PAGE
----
Clinical Depression is a serious medical condition that affects majority of people at some point in their lives. It can affect anyone regardless of age, sex, culture or social status. It affects one’s ability to think and react, relationships, sleep patterns, general interest in life, work and usual activities and just generally the ability to function at a normal level. It is more than the occasional “blues” that last a couple of days. Rather, if left untreated, depression can continue to adversely affect the quality of life of both the individual and those close to the person for months or even years.
Depression is treatable, however, the earlier that it is diagnosed and treatment started, the better the prognosis can be. Women are at a higher risk than men for clinical depression due to the hormonal changes which take place during their puberty, menstruation, pregnancy or even during their menopause.
References:1. Kaplan and Sadock's Synopsis of Psychiatry, American Psychiatric Association third edition.
Latest Publications and Research on Clinical DepressionCognitive ability, education and socioeconomic status in childhood and risk of post-stroke depression in later life: A systematic review and meta-analysis. - Published by PubMed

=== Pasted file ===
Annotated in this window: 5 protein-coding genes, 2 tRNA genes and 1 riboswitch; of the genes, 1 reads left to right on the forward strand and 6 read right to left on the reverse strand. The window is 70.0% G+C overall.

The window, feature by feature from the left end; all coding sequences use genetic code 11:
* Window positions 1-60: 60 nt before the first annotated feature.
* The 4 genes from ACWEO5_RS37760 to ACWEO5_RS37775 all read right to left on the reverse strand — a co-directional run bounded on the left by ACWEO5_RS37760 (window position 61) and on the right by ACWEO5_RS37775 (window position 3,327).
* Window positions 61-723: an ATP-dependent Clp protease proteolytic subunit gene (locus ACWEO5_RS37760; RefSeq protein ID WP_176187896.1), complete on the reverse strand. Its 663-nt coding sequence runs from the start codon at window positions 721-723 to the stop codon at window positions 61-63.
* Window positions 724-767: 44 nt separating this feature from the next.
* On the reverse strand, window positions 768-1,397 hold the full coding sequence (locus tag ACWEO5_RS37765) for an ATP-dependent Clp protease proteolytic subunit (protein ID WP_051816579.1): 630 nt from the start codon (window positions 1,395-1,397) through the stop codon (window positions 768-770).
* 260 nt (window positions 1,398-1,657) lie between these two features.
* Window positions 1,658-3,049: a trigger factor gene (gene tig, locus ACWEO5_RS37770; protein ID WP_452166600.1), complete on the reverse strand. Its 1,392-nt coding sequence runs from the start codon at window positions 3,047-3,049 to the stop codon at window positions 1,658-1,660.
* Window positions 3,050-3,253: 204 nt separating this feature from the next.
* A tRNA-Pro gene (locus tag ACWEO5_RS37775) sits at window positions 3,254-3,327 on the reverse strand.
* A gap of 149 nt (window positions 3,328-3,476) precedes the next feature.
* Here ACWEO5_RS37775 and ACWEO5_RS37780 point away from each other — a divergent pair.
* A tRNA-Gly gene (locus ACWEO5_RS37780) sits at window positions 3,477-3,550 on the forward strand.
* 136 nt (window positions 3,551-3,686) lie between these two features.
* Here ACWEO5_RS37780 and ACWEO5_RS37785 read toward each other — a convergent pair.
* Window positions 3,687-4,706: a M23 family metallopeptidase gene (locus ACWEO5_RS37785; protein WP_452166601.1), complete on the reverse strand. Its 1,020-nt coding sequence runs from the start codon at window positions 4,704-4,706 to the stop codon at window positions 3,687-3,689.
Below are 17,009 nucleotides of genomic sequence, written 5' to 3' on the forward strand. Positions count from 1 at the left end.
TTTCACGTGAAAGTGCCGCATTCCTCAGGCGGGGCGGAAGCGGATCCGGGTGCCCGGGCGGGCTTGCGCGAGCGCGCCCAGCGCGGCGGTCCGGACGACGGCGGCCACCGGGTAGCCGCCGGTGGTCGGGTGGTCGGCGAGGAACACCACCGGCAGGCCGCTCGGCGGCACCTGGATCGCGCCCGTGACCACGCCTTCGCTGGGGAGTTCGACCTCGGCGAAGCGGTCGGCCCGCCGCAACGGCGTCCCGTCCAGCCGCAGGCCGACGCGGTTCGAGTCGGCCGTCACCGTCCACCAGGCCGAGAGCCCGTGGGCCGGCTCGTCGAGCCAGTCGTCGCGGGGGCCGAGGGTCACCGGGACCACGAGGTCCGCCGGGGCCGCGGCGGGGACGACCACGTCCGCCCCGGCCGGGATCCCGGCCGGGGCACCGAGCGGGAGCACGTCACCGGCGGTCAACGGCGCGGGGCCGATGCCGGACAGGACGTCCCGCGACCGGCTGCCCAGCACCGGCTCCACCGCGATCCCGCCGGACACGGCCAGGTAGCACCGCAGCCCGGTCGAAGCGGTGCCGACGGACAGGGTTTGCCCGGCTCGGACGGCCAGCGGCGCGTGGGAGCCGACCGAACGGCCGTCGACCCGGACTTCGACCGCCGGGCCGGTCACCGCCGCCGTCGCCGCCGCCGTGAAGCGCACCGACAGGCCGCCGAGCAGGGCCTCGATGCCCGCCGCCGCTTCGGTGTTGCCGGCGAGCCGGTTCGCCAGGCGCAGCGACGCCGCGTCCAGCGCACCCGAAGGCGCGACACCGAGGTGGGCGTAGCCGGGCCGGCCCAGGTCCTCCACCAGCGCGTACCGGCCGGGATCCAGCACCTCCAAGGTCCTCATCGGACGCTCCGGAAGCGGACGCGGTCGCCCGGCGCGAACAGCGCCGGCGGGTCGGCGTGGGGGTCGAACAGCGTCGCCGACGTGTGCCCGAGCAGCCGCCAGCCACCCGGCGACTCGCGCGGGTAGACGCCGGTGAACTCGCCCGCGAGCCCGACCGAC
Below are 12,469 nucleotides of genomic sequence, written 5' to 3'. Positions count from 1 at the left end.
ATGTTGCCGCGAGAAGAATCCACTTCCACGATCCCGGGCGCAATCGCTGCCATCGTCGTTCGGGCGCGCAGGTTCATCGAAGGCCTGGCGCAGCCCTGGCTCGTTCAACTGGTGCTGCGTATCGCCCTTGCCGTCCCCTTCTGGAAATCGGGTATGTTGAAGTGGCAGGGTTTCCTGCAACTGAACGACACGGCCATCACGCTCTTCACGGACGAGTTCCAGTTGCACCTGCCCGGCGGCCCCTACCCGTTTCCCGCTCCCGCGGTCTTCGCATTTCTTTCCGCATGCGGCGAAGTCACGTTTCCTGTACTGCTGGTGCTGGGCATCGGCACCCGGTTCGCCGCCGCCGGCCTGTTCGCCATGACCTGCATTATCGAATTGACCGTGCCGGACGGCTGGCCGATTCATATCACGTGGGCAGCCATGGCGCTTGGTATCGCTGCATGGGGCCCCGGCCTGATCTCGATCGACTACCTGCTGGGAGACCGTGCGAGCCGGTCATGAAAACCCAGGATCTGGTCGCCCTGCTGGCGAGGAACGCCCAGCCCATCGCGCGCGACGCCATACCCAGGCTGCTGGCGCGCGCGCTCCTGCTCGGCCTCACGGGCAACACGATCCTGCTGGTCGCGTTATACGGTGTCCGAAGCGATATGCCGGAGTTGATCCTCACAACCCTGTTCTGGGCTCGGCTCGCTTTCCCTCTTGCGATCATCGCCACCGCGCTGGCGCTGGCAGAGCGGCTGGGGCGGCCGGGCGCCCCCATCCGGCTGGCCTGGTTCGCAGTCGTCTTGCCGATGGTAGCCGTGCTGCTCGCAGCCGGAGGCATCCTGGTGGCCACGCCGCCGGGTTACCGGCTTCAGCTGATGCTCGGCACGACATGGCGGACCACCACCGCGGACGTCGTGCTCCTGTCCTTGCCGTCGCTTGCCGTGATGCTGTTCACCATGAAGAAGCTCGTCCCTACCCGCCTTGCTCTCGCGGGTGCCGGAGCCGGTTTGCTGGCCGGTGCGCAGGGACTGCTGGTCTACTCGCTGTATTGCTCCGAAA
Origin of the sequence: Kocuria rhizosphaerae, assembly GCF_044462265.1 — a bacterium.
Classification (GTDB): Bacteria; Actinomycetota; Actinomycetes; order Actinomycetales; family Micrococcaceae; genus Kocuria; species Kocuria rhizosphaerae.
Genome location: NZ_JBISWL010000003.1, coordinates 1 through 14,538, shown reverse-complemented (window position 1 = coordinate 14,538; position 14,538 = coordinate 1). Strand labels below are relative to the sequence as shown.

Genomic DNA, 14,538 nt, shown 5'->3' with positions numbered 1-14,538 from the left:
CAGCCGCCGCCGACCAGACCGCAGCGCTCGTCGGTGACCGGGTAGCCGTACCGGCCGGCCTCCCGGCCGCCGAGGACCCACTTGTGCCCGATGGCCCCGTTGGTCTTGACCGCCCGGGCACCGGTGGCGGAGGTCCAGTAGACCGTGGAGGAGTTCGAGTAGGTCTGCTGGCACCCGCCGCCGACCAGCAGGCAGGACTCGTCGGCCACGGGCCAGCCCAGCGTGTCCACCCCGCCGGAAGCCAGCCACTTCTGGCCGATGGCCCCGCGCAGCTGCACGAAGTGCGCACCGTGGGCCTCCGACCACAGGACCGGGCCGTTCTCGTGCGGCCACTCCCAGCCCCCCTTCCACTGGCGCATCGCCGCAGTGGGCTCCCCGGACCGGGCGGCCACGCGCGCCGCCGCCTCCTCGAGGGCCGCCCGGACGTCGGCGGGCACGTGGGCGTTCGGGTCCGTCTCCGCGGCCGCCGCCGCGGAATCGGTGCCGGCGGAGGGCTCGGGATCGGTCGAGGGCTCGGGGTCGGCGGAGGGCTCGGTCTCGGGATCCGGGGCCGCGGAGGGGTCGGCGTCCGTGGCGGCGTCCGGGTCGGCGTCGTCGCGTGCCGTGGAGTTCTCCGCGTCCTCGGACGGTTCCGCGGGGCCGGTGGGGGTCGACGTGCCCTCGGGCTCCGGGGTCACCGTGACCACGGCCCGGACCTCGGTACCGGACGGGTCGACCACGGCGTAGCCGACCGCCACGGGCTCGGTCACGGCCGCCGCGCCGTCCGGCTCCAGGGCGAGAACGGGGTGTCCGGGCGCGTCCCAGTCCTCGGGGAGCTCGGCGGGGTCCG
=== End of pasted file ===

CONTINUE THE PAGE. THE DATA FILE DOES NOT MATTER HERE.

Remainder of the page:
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Feasibility and acceptability of an early home visit intervention aimed at supporting a positive mother-infant relationship for mothers at risk of postpartum depression. - Published by PubMed
The Impact of Anxiety and Depression on the Outcomes of Chronic Low Back Pain Multidisciplinary Pain Management-A Multicenter Prospective Cohort Study in Pain Clinics with One-Year Follow-up. - Published by PubMed
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